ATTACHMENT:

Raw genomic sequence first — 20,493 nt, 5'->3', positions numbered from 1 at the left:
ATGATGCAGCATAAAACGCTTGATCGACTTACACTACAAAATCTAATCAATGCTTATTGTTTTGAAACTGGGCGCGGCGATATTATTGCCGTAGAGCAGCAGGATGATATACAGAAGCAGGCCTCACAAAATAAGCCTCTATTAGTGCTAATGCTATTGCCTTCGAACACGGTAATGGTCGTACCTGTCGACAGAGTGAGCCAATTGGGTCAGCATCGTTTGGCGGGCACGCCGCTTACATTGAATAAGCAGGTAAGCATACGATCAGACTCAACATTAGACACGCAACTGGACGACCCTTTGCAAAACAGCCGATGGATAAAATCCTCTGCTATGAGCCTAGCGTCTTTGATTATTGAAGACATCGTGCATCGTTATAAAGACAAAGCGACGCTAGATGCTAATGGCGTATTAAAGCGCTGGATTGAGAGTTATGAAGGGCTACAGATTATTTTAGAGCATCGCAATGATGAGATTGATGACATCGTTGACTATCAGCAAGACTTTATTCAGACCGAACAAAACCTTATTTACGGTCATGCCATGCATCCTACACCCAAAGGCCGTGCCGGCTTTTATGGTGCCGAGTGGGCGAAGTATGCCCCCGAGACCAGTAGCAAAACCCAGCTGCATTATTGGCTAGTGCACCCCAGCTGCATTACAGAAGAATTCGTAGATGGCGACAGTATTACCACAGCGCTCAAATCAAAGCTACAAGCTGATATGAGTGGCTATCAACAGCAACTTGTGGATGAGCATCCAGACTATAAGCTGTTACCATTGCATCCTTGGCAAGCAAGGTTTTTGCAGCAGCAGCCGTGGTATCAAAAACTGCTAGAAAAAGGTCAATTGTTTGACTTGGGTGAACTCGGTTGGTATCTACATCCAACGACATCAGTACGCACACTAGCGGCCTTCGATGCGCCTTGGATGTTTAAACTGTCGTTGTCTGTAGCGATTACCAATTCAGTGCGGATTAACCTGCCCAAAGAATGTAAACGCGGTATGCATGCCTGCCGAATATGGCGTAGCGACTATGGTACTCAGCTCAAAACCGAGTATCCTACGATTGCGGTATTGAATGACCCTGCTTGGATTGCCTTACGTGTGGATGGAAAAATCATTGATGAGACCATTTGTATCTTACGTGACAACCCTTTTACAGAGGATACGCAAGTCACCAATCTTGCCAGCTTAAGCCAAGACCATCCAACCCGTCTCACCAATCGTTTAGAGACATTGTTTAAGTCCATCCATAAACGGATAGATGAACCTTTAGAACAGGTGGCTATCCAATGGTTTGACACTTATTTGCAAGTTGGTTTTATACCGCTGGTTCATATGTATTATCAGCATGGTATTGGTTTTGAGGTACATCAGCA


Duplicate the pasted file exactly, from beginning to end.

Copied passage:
Raw genomic sequence first — 20,493 nt, 5'->3', positions numbered from 1 at the left:
ATGATGCAGCATAAAACGCTTGATCGACTTACACTACAAAATCTAATCAATGCTTATTGTTTTGAAACTGGGCGCGGCGATATTATTGCCGTAGAGCAGCAGGATGATATACAGAAGCAGGCCTCACAAAATAAGCCTCTATTAGTGCTAATGCTATTGCCTTCGAACACGGTAATGGTCGTACCTGTCGACAGAGTGAGCCAATTGGGTCAGCATCGTTTGGCGGGCACGCCGCTTACATTGAATAAGCAGGTAAGCATACGATCAGACTCAACATTAGACACGCAACTGGACGACCCTTTGCAAAACAGCCGATGGATAAAATCCTCTGCTATGAGCCTAGCGTCTTTGATTATTGAAGACATCGTGCATCGTTATAAAGACAAAGCGACGCTAGATGCTAATGGCGTATTAAAGCGCTGGATTGAGAGTTATGAAGGGCTACAGATTATTTTAGAGCATCGCAATGATGAGATTGATGACATCGTTGACTATCAGCAAGACTTTATTCAGACCGAACAAAACCTTATTTACGGTCATGCCATGCATCCTACACCCAAAGGCCGTGCCGGCTTTTATGGTGCCGAGTGGGCGAAGTATGCCCCCGAGACCAGTAGCAAAACCCAGCTGCATTATTGGCTAGTGCACCCCAGCTGCATTACAGAAGAATTCGTAGATGGCGACAGTATTACCACAGCGCTCAAATCAAAGCTACAAGCTGATATGAGTGGCTATCAACAGCAACTTGTGGATGAGCATCCAGACTATAAGCTGTTACCATTGCATCCTTGGCAAGCAAGGTTTTTGCAGCAGCAGCCGTGGTATCAAAAACTGCTAGAAAAAGGTCAATTGTTTGACTTGGGTGAACTCGGTTGGTATCTACATCCAACGACATCAGTACGCACACTAGCGGCCTTCGATGCGCCTTGGATGTTTAAACTGTCGTTGTCTGTAGCGATTACCAATTCAGTGCGGATTAACCTGCCCAAAGAATGTAAACGCGGTATGCATGCCTGCCGAATATGGCGTAGCGACTATGGTACTCAGCTCAAAACCGAGTATCCTACGATTGCGGTATTGAATGACCCTGCTTGGATTGCCTTACGTGTGGATGGAAAAATCATTGATGAGACCATTTGTATCTTACGTGACAACCCTTTTACAGAGGATACGCAAGTCACCAATCTTGCCAGCTTAAGCCAAGACCATCCAACCCGTCTCACCAATCGTTTAGAGACATTGTTTAAGTCCATCCATAAACGGATAGATGAACCTTTAGAACAGGTGGCTATCCAATGGTTTGACACTTATTTGCAAGTTGGTTTTATACCGCTGGTTCATATGTATTATCAGCATGGTATTGGTTTTGAGGTACATCAGCA